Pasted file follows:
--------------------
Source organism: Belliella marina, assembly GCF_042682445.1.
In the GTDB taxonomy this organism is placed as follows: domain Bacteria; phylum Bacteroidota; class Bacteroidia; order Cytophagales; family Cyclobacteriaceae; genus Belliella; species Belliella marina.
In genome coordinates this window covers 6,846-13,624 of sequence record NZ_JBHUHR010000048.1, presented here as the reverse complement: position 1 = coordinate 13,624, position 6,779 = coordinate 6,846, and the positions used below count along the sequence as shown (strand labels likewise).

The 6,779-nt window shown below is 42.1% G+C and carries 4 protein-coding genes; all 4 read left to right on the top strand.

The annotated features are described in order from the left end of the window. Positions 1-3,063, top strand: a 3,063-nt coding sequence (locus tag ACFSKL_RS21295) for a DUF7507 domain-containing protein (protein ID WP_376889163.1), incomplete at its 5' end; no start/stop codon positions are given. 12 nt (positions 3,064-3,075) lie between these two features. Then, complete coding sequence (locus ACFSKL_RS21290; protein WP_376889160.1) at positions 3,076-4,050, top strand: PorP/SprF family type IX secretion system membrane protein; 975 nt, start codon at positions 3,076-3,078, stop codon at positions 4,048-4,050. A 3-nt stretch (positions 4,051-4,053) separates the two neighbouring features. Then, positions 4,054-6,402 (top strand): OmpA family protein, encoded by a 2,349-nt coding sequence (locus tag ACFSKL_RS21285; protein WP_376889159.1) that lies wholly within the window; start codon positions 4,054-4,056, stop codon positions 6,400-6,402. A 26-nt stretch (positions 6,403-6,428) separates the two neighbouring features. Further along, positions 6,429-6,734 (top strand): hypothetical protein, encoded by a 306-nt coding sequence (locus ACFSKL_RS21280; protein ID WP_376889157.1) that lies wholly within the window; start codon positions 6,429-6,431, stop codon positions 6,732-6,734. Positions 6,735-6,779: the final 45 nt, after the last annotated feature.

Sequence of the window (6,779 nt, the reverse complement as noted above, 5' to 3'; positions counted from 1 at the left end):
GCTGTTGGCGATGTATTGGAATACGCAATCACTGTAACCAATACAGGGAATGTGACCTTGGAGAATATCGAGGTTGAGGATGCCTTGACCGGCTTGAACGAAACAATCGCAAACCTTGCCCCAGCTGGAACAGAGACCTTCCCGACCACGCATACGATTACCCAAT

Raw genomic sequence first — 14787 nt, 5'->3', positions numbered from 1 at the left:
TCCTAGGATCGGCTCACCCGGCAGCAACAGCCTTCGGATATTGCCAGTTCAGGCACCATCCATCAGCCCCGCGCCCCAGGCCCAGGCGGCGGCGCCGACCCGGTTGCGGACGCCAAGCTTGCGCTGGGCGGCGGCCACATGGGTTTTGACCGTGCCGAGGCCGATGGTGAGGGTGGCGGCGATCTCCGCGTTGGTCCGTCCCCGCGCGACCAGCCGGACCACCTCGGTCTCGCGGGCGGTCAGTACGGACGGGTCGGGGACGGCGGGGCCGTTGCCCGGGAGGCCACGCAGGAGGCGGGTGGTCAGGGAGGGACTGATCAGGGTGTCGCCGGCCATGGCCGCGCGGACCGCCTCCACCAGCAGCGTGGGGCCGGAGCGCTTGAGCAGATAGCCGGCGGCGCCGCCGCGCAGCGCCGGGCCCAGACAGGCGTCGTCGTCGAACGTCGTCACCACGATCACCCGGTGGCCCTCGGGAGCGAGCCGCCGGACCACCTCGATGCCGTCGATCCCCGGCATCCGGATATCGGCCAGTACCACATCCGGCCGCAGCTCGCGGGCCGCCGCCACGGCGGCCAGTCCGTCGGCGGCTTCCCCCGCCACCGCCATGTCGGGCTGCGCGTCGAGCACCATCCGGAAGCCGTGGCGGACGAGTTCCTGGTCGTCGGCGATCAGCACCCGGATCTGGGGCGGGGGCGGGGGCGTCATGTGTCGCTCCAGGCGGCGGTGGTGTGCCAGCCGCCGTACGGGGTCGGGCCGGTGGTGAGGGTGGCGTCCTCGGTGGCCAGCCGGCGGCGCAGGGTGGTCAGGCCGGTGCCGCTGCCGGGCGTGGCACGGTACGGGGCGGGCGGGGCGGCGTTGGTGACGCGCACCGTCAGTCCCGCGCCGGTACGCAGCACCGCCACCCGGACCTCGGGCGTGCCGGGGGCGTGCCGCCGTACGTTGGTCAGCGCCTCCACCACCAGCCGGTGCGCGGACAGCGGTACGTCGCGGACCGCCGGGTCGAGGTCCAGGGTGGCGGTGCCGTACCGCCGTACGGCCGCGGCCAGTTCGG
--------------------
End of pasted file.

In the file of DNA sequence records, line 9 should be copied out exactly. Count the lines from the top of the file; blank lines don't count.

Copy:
TCCTAGGATCGGCTCACCCGGCAGCAACAGCCTTCGGATATTGCCAGTTCAGGCACCATCCATCAGCCCCGCGCCCCAGGCCCAGGCGGCGGCGCCGACCCGGTTGCGGACGCCAAGCTTGCGCTGGGCGGCGGCCACATGGGTTTTGACCGTGCCGAGGCCGATGGTGAGGGTGGCGGCGATCTCCGCGTTGGTCCGTCCCCGCGCGACCAGCCGGACCACCTCGGTCTCGCGGGCGGTCAGTACGGACGGGTCGGGGACGGCGGGGCCGTTGCCCGGGAGGCCACGCAGGAGGCGGGTGGTCAGGGAGGGACTGATCAGGGTGTCGCCGGCCATGGCCGCGCGGACCGCCTCCACCAGCAGCGTGGGGCCGGAGCGCTTGAGCAGATAGCCGGCGGCGCCGCCGCGCAGCGCCGGGCCCAGACAGGCGTCGTCGTCGAACGTCGTCACCACGATCACCCGGTGGCCCTCGGGAGCGAGCCGCCGGACCACCTCGATGCCGTCGATCCCCGGCATCCGGATATCGGCCAGTACCACATCCGGCCGCAGCTCGCGGGCCGCCGCCACGGCGGCCAGTCCGTCGGCGGCTTCCCCCGCCACCGCCATGTCGGGCTGCGCGTCGAGCACCATCCGGAAGCCGTGGCGGACGAGTTCCTGGTCGTCGGCGATCAGCACCCGGATCTGGGGCGGGGGCGGGGGCGTCATGTGTCGCTCCAGGCGGCGGTGGTGTGCCAGCCGCCGTACGGGGTCGGGCCGGTGGTGAGGGTGGCGTCCTCGGTGGCCAGCCGGCGGCGCAGGGTGGTCAGGCCGGTGCCGCTGCCGGGCGTGGCACGGTACGGGGCGGGCGGGGCGGCGTTGGTGACGCGCACCGTCAGTCCCGCGCCGGTACGCAGCACCGCCACCCGGACCTCGGGCGTGCCGGGGGCGTGCCGCCGTACGTTGGTCAGCGCCTCCACCACCAGCCGGTGCGCGGACAGCGGTACGTCGCGGACCGCCGGGTCGAGGTCCAGGGTGGCGGTGCCGTACCGCCGTACGGCCGCGGCCAGTTCGG